The final show I held in that lounge room was on my 28th birthday last June with Scraps, Brainbeau and Club Sound Witches. It was a wild night and a worthy farewell to eight years of house shows. Things had become a bit too nuts a few years ago where people were showing up who weren't there for the music and would ruin it by being jerks. It became more stress than fun so I stopped doing them for a while. Cleaning up a completely trashed house the next morning with a severe hangover wasn't much fun either. My house has been extensively renovated recently so I've since moved into a newly built flat underneath which is just lovely.

Kitchen's Floor at The End, 2013 (Photo: Glen Schenau)

Kitchen's Floor at The End, 2013 (Photo: Glen Schenau)


Jimi Kritzler (writer and musician and former Brisbane resident) mentions in an interview breaking into cinemas to play shows. How often does that sort of stuff go on and was that a reaction to the authorities closing legitimate places?

There's always that excitement of playing somewhere other than a standard venue. If you can find an abandoned house or cinema or building it's always fair game as long as you have a generator to power the amps and the guts to do it. That still happens quite a bit, namely under bridges or in parks which have seen some great generator shows over the last few years.

How important was Brendon Annesley to the scene?

The most important thing he did with his writing and general behaviour was critical thought.  He was extremely wise beyond his years and geographical location and he had great fun destroying these shitty mediocre Brisbane bands, as well as any other bands that caught his gaze. It was never done with extreme malice but more intellectual wit where he would explain exactly why they sucked with such bravado and hilarious eloquence it just raised the bar. He started his Negative Guest List zine as a passionate response to the tepid writing style of our street press, which was so formulaic and boring it was gross.  He brought constructivity to what was happening and I think it made a lot of people think twice about what they were actually doing.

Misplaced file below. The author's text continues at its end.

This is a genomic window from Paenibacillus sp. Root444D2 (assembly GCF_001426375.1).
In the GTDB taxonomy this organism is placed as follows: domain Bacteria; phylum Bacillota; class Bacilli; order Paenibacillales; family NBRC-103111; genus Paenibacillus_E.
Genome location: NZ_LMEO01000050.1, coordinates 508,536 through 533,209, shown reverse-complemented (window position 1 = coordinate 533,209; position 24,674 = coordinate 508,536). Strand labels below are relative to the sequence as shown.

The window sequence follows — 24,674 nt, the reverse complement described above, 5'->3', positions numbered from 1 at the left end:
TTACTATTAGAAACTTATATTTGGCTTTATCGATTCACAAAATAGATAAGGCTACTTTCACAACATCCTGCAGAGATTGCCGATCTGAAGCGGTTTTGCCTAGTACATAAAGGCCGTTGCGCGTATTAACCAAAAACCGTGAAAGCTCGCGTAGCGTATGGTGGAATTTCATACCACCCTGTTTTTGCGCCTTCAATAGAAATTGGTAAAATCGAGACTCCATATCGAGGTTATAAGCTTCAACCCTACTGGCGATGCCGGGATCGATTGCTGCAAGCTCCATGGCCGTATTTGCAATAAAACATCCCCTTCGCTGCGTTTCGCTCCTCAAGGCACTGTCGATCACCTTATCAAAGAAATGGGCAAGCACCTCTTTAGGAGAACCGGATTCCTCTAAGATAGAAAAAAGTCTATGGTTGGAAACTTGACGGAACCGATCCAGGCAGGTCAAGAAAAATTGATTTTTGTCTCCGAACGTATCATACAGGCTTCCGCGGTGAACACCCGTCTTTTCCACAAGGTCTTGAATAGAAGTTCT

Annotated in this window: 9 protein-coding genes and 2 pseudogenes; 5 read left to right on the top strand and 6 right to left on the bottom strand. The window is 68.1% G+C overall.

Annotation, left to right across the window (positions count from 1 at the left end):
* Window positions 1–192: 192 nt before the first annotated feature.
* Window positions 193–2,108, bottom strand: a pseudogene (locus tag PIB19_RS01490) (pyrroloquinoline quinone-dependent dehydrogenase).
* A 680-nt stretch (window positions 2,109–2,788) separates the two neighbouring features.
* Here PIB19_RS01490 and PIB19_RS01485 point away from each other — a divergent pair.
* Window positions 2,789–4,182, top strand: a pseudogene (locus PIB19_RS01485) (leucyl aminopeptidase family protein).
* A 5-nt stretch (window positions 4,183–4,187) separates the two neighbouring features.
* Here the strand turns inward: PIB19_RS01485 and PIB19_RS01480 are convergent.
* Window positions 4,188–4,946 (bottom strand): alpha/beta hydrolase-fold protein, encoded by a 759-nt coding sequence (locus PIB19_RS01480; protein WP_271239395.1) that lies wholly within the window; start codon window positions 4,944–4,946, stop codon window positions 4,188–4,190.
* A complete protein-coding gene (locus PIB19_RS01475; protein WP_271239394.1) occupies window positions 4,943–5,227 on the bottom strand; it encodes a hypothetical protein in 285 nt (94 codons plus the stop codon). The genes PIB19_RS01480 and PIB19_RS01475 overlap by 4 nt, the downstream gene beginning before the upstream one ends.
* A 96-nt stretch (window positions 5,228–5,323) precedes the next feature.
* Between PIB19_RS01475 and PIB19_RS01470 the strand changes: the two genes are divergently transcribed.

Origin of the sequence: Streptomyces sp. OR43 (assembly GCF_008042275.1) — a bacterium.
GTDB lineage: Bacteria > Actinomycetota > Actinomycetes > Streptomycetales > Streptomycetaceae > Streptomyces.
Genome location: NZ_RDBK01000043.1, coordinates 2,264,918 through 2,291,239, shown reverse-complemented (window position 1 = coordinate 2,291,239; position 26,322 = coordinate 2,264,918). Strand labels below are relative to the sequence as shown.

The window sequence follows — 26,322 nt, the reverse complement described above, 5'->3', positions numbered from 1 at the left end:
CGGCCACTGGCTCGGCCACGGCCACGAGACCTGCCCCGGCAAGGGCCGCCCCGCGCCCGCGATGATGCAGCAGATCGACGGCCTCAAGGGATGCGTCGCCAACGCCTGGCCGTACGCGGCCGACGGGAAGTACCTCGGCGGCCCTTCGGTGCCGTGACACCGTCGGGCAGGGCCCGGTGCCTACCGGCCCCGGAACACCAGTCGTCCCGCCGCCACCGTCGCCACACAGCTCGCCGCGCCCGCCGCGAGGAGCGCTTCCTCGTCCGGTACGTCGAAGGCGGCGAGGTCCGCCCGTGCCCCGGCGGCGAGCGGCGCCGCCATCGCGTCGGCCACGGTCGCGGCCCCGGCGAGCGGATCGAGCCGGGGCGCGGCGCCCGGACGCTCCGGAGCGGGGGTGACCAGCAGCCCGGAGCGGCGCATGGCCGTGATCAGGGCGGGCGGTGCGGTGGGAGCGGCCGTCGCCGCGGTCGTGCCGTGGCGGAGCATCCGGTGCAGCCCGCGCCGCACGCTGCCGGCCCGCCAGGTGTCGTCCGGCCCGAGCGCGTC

What effect did the loss of Brendon have on the scene?

Personally it's something that I don't think I'll ever come to terms with, and I know a lot of other people won't either.  Brendon was a good friend, an honest and passionate gentleman dedicated to the cause of punk and rock n roll.  His writing was of an international standard which I think Brisbane as a whole still hasn't given him credit for.  

Was Brendon appreciated more overseas than in his own country?
If he had grown up in New York say, would he have been celebrated more?

Brendon was a self-proclaimed proud product of his environment. His writings and his music are all a reaction to his surroundings. His output was much more appreciated in the USA and Europe, because I think there are a few more smarter people over there who understood what he was getting at. There were quite a few local musicians here who hated him because he had the intellect and writing ability to destroy their comfortable mediocrity, which was something I really loved about him. 

Are the zines you sell all locally made? Why are they preferred to internet blogs?

I source the zines I sell in my distro from all over Australia or elsewhere.  Basically what I find interesting.  Writing is an artform that is sadly being consumed as a digital only interface and I'll support these handmade printed zines as long as I can.  

Who are the up-and-coming bands to look out for?

Bent, 100%, Workshop, Brainbeau, Sprot, Clever, Sewers, etc etc


Kitchen's Floor's Third Album, Battle of Brisbane, is out now